Oil IT Journal – What can Landmark do to persuade industry to work this way?
Jones – We already had an enterprise-scale platform in our DecisionSpace portfolio, which has ten years of R&D in connecting apps to data. OpenEarth would not have been possible otherwise. Now we are offering the platform along with the code base to the community so that they can interact with the platform as they wish. This has been a revolution for us!
Oil IT Journal – Really? Haven’t we been here before with OpenWorks and its API?
Jones – Yes and no. The big difference is that now the community has access to the source code, notably to DSIS, the DecisionSpace integration server. Users also get a complete online development capability with ‘continuous innovation/continuous deployment.’ This is a unique offering that includes several open source development tools.
Oil IT Journal – This is quite a departure from Halliburton’s previous stance!
Jones – We are a ‘vendor,’ and we have seen a degree of cynicism. We are keen to make it clear that others in the community that they own their own ideas and intellectual property. We have drafted a charter to set this out. We showed it to 13 majors, 12 signed up. Anadarko, Devon, Shell, Statoil, Total are on board. These companies organize the monthly meetings – we don’t set or own the agenda. Companies can invite third parties to cooperate on what can be private or public projects. The platform will evolve as an open source project, enriched with microservices. There is no single technical authority.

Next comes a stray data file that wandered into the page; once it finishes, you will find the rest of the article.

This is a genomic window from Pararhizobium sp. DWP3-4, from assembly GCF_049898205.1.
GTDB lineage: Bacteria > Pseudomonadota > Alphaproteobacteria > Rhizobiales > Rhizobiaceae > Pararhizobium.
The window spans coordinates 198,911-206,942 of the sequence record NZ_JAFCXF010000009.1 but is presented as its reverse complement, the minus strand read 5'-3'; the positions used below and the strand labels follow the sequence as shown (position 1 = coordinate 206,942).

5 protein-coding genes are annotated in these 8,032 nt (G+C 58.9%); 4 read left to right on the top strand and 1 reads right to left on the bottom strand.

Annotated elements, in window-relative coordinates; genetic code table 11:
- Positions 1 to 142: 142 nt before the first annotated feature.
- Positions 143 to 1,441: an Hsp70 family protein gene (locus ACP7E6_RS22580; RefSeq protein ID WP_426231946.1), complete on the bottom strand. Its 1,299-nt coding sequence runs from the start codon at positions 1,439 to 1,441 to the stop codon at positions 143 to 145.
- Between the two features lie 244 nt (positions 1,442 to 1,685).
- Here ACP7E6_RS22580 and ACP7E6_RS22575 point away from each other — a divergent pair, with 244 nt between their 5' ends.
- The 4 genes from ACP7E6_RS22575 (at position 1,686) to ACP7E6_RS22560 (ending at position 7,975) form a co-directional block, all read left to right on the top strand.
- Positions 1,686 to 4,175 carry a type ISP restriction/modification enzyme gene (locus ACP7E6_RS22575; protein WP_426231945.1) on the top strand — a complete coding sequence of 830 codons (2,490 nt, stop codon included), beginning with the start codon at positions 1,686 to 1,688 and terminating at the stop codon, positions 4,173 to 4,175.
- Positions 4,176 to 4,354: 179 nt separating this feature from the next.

Oil IT Journal – But as oils add their own IP, will they be more or less amenable to sharing what they are doing?
Jones – I think that the industry is undergoing a shift of gear in respect of open source software. Witness Microsoft’s own embrace of open source.
Oil IT Journal – You mean Microsoft’s land grab!
Jones – You could say that!
Oil IT Journal – The ultimate test of the platform will be if Schlumberger joins.
Jones – We are open, although mindful of anti-trust behavior. OpenWorks already does data exchange with Petrel. The community has asked repeatedly for Schlumberger to join. They are welcome as far as I’m concerned!
More from the OpenEarth community home page.
The Petroleum Network Education Conferences (PNEC) annual E&P data management conference was acquired by PennWell (publisher of the Oil & Gas Journal) in 2013. PennWell itself was acquired by Blackstone-based event organizer Clarion just before the 2018 event. 2018 turnout topped 500.